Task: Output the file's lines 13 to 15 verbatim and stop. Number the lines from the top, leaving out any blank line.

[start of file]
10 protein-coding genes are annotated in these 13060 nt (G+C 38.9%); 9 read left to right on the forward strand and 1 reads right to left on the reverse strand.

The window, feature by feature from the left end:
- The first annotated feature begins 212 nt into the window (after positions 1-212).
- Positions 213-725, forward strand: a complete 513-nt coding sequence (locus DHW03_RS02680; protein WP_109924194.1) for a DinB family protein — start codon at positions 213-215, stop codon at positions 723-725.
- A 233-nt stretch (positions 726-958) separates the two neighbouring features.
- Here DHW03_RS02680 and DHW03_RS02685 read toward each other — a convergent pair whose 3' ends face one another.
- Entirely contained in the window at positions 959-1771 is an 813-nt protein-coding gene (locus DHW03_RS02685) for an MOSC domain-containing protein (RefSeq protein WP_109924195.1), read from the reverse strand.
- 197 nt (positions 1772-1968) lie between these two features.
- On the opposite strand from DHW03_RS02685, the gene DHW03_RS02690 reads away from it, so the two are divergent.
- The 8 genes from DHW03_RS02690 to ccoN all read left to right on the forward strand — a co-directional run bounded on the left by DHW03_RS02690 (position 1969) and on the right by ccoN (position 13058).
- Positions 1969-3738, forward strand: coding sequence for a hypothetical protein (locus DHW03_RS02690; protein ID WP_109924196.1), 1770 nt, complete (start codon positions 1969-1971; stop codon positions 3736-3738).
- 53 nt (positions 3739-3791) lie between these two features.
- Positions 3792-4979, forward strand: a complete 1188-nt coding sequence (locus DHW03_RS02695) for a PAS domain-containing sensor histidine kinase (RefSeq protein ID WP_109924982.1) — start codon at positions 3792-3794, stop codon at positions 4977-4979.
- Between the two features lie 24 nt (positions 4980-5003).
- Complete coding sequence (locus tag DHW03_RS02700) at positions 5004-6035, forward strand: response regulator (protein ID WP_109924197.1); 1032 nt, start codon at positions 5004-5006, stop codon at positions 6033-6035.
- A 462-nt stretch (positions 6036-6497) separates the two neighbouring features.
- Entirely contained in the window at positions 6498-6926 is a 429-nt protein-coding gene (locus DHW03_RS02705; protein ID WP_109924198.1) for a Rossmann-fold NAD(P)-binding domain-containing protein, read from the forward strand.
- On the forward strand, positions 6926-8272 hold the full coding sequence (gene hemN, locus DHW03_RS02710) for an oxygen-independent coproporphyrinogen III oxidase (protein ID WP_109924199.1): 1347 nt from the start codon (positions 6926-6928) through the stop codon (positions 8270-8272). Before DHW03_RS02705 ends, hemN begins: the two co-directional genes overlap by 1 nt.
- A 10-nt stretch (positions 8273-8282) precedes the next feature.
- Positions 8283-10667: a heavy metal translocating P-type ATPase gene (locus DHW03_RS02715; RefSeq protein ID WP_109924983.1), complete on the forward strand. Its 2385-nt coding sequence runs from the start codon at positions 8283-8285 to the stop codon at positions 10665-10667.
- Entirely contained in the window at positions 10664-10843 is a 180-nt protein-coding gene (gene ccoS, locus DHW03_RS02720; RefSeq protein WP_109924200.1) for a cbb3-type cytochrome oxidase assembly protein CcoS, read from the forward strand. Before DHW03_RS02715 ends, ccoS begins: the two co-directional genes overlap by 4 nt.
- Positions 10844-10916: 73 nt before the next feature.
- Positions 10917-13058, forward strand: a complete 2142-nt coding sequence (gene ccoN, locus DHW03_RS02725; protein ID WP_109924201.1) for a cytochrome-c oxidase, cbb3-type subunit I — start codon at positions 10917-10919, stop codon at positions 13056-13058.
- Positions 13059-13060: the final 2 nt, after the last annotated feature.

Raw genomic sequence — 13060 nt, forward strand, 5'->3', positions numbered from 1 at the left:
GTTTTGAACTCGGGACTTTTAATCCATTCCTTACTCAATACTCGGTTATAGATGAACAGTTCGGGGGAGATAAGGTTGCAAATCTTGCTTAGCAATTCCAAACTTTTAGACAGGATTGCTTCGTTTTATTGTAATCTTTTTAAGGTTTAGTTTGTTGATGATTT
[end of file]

- Positions 3792-4979, forward strand: a complete 1188-nt coding sequence (locus DHW03_RS02695) for a PAS domain-containing sensor histidine kinase (RefSeq protein ID WP_109924982.1) — start codon at positions 3792-3794, stop codon at positions 4977-4979.
- Between the two features lie 24 nt (positions 4980-5003).
- Complete coding sequence (locus tag DHW03_RS02700) at positions 5004-6035, forward strand: response regulator (protein ID WP_109924197.1); 1032 nt, start codon at positions 5004-5006, stop codon at positions 6033-6035.